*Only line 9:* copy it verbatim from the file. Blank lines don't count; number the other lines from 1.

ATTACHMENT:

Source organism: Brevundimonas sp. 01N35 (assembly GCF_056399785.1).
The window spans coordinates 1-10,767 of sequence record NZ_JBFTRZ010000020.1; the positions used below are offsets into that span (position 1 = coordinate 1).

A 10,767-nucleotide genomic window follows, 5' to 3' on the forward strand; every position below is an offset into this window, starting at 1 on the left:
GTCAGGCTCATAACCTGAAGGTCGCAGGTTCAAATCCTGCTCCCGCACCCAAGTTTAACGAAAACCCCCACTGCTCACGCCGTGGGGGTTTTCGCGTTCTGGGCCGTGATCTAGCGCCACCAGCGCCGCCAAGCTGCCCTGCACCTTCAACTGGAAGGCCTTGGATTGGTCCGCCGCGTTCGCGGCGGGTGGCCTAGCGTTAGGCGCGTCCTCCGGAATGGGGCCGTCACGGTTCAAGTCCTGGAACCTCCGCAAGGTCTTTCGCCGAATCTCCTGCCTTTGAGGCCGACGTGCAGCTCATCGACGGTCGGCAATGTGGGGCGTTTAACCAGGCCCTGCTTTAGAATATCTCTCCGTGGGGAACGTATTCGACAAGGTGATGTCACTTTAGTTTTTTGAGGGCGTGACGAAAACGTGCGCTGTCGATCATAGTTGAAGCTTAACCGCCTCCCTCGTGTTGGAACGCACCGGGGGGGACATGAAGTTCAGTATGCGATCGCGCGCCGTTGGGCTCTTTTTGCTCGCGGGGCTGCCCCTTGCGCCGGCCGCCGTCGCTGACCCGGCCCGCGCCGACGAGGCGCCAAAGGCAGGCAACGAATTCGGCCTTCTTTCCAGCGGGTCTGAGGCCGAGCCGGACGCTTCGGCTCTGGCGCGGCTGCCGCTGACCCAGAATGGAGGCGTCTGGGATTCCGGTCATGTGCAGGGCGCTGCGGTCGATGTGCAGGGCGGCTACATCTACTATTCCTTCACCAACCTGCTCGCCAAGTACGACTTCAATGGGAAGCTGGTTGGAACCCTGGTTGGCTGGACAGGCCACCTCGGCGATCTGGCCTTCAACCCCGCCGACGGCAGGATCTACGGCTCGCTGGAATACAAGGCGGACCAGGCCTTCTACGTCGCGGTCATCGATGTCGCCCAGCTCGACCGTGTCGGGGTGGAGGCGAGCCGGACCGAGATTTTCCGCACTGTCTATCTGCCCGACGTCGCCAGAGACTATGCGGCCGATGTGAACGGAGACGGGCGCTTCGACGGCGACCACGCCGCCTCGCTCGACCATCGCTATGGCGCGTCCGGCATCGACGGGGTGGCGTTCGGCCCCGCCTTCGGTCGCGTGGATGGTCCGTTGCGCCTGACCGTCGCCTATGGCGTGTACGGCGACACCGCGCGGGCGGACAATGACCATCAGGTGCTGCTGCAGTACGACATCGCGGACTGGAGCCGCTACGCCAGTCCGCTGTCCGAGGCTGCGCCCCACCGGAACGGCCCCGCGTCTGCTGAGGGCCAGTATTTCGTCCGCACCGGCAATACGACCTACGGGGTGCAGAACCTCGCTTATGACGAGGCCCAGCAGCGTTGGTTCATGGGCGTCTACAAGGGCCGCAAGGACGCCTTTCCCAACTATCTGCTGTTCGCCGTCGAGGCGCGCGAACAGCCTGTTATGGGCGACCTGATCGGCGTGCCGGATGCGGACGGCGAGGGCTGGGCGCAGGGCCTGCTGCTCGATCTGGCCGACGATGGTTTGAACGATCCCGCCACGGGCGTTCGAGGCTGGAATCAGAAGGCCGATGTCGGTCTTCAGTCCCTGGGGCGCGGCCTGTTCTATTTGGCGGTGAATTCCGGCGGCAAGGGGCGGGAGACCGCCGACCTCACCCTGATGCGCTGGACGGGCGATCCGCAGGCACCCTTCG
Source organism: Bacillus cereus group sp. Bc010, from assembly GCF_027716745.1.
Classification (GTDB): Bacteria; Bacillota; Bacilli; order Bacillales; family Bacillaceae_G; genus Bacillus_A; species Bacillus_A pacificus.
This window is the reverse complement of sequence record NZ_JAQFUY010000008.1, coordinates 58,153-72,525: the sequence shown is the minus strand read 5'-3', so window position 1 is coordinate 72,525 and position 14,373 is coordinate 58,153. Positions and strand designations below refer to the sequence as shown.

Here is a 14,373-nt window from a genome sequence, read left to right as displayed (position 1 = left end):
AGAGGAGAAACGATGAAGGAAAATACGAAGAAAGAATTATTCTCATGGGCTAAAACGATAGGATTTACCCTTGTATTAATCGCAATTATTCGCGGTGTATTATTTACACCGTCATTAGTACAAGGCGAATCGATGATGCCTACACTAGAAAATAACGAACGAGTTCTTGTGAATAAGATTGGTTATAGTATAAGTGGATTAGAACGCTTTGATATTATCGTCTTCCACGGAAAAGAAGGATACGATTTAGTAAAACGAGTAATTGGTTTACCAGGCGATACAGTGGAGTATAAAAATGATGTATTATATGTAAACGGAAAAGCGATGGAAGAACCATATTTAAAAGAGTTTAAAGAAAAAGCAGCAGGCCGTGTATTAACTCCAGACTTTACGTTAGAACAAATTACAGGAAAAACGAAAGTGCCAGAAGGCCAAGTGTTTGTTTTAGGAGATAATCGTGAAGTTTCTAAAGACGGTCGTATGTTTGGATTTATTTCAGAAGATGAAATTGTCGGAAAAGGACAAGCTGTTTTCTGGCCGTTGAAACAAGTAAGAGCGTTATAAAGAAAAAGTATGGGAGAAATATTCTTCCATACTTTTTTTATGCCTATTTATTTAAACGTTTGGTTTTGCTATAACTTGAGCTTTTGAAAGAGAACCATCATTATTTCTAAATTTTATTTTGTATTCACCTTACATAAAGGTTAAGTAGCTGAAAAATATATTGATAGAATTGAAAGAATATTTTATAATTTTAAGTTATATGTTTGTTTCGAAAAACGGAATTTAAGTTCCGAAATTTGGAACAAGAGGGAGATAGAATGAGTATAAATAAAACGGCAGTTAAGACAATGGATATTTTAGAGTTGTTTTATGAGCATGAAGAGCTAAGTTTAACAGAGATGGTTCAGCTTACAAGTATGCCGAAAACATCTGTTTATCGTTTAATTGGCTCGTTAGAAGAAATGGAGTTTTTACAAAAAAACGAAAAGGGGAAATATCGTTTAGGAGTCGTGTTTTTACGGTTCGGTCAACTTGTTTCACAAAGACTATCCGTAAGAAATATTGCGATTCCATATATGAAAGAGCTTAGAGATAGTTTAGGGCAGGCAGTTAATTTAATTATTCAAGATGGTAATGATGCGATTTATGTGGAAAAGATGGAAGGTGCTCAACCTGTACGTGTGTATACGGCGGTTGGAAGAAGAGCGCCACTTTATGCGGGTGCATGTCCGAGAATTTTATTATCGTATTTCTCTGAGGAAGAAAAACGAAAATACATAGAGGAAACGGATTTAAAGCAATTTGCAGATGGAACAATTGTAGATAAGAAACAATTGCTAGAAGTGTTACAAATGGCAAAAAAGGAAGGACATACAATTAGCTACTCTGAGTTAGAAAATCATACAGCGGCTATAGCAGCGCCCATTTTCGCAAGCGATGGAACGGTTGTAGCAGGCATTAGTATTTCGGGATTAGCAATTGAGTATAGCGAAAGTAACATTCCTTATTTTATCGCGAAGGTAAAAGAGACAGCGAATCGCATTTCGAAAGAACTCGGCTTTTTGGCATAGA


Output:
AGAGGAGAAACGATGAAGGAAAATACGAAGAAAGAATTATTCTCATGGGCTAAAACGATAGGATTTACCCTTGTATTAATCGCAATTATTCGCGGTGTATTATTTACACCGTCATTAGTACAAGGCGAATCGATGATGCCTACACTAGAAAATAACGAACGAGTTCTTGTGAATAAGATTGGTTATAGTATAAGTGGATTAGAACGCTTTGATATTATCGTCTTCCACGGAAAAGAAGGATACGATTTAGTAAAACGAGTAATTGGTTTACCAGGCGATACAGTGGAGTATAAAAATGATGTATTATATGTAAACGGAAAAGCGATGGAAGAACCATATTTAAAAGAGTTTAAAGAAAAAGCAGCAGGCCGTGTATTAACTCCAGACTTTACGTTAGAACAAATTACAGGAAAAACGAAAGTGCCAGAAGGCCAAGTGTTTGTTTTAGGAGATAATCGTGAAGTTTCTAAAGACGGTCGTATGTTTGGATTTATTTCAGAAGATGAAATTGTCGGAAAAGGACAAGCTGTTTTCTGGCCGTTGAAACAAGTAAGAGCGTTATAAAGAAAAAGTATGGGAGAAATATTCTTCCATACTTTTTTTATGCCTATTTATTTAAACGTTTGGTTTTGCTATAACTTGAGCTTTTGAAAGAGAACCATCATTATTTCTAAATTTTATTTTGTATTCACCTTACATAAAGGTTAAGTAGCTGAAAAATATATTGATAGAATTGAAAGAATATTTTATAATTTTAAGTTATATGTTTGTTTCGAAAAACGGAATTTAAGTTCCGAAATTTGGAACAAGAGGGAGATAGAATGAGTATAAATAAAACGGCAGTTAAGACAATGGATATTTTAGAGTTGTTTTATGAGCATGAAGAGCTAAGTTTAACAGAGATGGTTCAGCTTACAAGTATGCCGAAAACATCTGTTTATCGTTTAATTGGCTCGTTAGAAGAAATGGAGTTTTTACAAAAAAACGAAAAGGGGAAATATCGTTTAGGAGTCGTGTTTTTACGGTTCGGTCAACTTGTTTCACAAAGACTATCCGTAAGAAATATTGCGATTCCATATATGAAAGAGCTTAGAGATAGTTTAGGGCAGGCAGTTAATTTAATTATTCAAGATGGTAATGATGCGATTTATGTGGAAAAGATGGAAGGTGCTCAACCTGTACGTGTGTATACGGCGGTTGGAAGAAGAGCGCCACTTTATGCGGGTGCATGTCCGAGAATTTTATTATCGTATTTCTCTGAGGAAGAAAAACGAAAATACATAGAGGAAACGGATTTAAAGCAATTTGCAGATGGAACAATTGTAGATAAGAAACAATTGCTAGAAGTGTTACAAATGGCAAAAAAGGAAGGACATACAATTAGCTACTCTGAGTTAGAAAATCATACAGCGGCTATAGCAGCGCCCATTTTCGCAAGCGATGGAACGGTTGTAGCAGGCATTAGTATTTCGGGATTAGCAATTGAGTATAGCGAAAGTAACATTCCTTATTTTATCGCGAAGGTAAAAGAGACAGCGAATCGCATTTCGAAAGAACTCGGCTTTTTGGCATAGA